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The King of Staten Island – Review

Going into this film there’s an assumption on what to expect; I mean, it’s a film about Pete Davidson (an SNL comedian) by renowned comedy director Judd Apatow. Now, if there’s one thing that surprised me about this biopic; it was that it didn’t feel, look, or pace anything like a typical Judd Apatow flick. The King of Staten Island is a mostly serious, mostly grounded, and veeeery long drama film directed by, you guessed it, Judd Apatow. It follows the loose telling of a 24 year old Pete Davidson, as his issues with dealing with the loss of his father arrive at a boiling point. Don’t expect to hear Seth Rogan’s iconic laugh here, this ain’t your typical Apatow flick.

What specifically took me by surprise was that Apatow’s films almost never contain this degree of broody emotiveness; with history as a witness, it is apparent that Apatow stands more as an expert on crude humor and slapstick comedy — examples being Knocked Up (2007) and The 40 Year Old Virgin (2005). With that in mind, it’s surprising to see that an origin story of a comedian didn’t quite have a steady stream of humor at all; truthfully The King of Staten Island is a more mellow and dramatic experience than it is an excitable or erratic one.

It has been noted in interviews that Appatow humbly admits he’s not quite the comedic powerhouse as Hollywood leads many into believing; he instead capitalizes on comedic talent to make his films as fun and as goofy as possible — most notoriously through the use of improvised comedy. It does in some form sting a little to not receive even a fraction of the comedic moments you’d see in Apatow’s earlier comedies in here — but alas, the result of this subdued comedy by no means spells disaster.

Comedian who is angry at the world lashes out

If you were to read that synopsis without any context you’d think you’re about to watch Joker (2019) – thankfully Pete Davidson isn’t quite that psychotic throughout this mellowed drama. Of course there’s a little more to this film than it just being the tale of a sad boy comedian. There are genuine attempts here to touch on trauma and loss; if anything, there’s a focus on how it how it affects you as an adult, and how it can even poison your life.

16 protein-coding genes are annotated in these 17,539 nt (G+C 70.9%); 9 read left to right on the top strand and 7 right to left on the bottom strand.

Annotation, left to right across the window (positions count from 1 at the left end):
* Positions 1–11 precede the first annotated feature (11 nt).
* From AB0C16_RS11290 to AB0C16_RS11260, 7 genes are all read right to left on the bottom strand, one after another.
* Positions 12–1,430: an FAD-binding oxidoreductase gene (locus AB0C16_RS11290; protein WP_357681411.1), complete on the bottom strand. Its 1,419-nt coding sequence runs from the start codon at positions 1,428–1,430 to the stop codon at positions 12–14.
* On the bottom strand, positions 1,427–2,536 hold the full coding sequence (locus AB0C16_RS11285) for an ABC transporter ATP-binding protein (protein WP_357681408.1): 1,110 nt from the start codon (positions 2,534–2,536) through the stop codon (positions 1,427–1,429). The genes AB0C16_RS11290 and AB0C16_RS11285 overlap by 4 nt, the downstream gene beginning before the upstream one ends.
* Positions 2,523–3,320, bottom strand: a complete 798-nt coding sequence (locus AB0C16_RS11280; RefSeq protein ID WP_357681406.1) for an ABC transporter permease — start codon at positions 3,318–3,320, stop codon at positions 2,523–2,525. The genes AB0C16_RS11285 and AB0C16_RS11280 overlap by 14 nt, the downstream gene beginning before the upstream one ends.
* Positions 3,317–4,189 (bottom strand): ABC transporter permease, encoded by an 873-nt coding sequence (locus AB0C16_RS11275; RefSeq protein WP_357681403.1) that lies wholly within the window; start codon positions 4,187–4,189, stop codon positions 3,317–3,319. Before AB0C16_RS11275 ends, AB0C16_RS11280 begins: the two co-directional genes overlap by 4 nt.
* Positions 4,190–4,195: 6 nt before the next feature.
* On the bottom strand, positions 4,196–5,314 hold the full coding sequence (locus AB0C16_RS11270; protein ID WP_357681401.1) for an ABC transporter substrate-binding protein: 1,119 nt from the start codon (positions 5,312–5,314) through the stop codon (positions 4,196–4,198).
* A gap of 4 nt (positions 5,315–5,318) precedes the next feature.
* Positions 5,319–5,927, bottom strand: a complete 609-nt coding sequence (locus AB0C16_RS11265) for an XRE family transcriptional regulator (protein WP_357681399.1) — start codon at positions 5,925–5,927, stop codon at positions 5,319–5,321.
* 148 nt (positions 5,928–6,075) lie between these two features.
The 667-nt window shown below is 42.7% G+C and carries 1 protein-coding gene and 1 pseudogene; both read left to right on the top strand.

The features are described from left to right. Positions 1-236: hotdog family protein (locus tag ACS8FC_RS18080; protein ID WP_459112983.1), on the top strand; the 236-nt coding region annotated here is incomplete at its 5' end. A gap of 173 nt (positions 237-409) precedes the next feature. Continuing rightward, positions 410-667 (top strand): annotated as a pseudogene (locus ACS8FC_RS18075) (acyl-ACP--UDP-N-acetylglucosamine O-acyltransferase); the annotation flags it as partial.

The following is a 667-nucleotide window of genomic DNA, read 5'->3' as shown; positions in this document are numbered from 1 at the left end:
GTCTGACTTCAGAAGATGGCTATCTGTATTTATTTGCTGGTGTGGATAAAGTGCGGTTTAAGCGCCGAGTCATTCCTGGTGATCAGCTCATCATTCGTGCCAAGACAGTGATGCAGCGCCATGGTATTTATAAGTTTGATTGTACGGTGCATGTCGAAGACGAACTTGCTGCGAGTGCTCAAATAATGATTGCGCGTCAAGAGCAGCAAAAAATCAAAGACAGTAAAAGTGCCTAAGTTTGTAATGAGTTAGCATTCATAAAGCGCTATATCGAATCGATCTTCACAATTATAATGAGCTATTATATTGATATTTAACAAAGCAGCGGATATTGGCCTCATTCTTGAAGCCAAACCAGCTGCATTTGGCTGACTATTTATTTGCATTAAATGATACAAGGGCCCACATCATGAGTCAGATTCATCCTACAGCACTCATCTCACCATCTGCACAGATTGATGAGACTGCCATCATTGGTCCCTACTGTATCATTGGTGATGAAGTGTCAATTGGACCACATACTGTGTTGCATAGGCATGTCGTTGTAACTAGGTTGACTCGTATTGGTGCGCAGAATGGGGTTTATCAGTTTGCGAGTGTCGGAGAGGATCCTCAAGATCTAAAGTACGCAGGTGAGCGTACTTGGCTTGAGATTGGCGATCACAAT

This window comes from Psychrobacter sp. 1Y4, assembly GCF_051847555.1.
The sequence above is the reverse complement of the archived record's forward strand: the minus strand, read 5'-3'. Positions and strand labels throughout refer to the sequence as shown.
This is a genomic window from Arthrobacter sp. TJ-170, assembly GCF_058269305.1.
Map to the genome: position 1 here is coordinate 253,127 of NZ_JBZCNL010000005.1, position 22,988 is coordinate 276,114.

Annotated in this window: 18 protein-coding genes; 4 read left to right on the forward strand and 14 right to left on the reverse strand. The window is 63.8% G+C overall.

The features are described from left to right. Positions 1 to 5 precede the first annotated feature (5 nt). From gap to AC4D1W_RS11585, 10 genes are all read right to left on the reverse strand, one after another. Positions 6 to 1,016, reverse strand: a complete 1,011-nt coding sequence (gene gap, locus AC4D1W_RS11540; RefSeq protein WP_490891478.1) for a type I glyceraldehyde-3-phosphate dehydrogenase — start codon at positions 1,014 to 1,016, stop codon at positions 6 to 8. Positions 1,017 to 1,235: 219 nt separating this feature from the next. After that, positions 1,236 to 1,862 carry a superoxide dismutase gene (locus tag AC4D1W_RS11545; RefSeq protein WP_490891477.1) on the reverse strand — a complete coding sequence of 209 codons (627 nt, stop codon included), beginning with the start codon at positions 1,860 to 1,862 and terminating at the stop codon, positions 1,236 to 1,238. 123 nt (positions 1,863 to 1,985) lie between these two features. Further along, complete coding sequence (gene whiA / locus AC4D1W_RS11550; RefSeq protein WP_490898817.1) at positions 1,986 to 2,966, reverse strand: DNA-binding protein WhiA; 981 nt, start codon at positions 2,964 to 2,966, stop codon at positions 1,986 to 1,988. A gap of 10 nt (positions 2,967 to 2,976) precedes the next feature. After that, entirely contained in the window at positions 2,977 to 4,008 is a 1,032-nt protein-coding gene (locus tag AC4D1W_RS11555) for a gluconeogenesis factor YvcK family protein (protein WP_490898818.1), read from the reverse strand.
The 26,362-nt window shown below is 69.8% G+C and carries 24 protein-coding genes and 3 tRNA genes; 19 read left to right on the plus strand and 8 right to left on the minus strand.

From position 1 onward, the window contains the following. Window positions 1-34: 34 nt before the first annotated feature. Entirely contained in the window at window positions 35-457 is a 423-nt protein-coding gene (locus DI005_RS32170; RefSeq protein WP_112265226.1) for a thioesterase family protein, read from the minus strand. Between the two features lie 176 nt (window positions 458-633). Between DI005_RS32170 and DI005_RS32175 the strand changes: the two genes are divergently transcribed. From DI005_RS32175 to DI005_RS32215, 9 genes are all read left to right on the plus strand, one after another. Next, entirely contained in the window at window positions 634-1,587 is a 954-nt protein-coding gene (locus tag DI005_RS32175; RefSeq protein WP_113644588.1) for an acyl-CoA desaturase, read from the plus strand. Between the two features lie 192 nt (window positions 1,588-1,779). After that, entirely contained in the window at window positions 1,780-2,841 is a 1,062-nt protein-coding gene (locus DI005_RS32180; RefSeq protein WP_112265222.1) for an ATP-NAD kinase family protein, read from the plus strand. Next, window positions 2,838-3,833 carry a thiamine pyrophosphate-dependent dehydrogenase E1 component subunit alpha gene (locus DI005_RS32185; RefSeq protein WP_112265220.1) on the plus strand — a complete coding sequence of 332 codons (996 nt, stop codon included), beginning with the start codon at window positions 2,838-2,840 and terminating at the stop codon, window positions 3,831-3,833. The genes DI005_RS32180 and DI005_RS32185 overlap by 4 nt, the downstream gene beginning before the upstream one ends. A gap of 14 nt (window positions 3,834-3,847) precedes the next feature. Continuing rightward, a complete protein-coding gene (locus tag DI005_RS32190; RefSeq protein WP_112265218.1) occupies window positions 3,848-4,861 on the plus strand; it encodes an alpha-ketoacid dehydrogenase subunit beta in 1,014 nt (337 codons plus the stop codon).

Much like most of Apatow’s stories and especially like his last major comedy Trainwreck (2015), his films generally follow the theme of growing up as an already grown-ass adult. Whether it’s losing your virginity, becoming a father, or getting your shit together; Apatow has a knack for this kind of coming-of-any-age type drama structure, and it works, just so long as there’s healthy comedy to balance it all out (which admittedly was lacking here).

Pete Davidson himself provides a performance that is nothing short of… well, himself. He shows all the ups and downs of who he is, from the weak to the strong, from the good to the bad and he’s the first person in the room to make fun of himself – this is evident in both the film itself and his real life standup. The supporting roles by Marrissa Tomei and Bill Burr are vital to this film too, as this is as much a film about getting your shit together as it is about family. Bill Burr in particular adds a surprising touch of emotion that I didn’t expect and perhaps provides the films most resonant performance.

In terms of its visuals, Staten Island may not be remarkable, but Apatow’s dedication to shooting this biopic on 35mm film certainly is. While comedies generally don’t get the most out of the use of this filming format, a biopic does, as the autobiographical nature of it adds a layer of humanism and a “record keeping” tone to the whole affair. There are very few interesting shots in this film, which is either intentional so as to keep the narrative focused or is perhaps just an example that Apatow has chosen not to evolve this particular skillset of his.

In many ways Apatow shares his new genre-changing likeness to comedic writer-director Adam Mckay. Mckay can certainly do drama but with Apatow, his films feel a little uncertain. While some tenderness of its emotional aspirations remain intact — The King of Staten Island ultimately feels like one very long standup joke that falls a little short at the punchline. Entertaining nonetheless.


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